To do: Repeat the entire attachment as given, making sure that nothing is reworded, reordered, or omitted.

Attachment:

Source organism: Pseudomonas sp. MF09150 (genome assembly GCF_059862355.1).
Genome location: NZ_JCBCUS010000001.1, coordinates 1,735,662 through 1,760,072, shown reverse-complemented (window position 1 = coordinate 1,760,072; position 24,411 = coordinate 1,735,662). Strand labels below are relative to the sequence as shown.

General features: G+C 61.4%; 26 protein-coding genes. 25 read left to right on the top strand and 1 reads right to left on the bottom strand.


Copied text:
Source organism: Pseudomonas sp. MF09150 (genome assembly GCF_059862355.1).
Genome location: NZ_JCBCUS010000001.1, coordinates 1,735,662 through 1,760,072, shown reverse-complemented (window position 1 = coordinate 1,760,072; position 24,411 = coordinate 1,735,662). Strand labels below are relative to the sequence as shown.

General features: G+C 61.4%; 26 protein-coding genes. 25 read left to right on the top strand and 1 reads right to left on the bottom strand.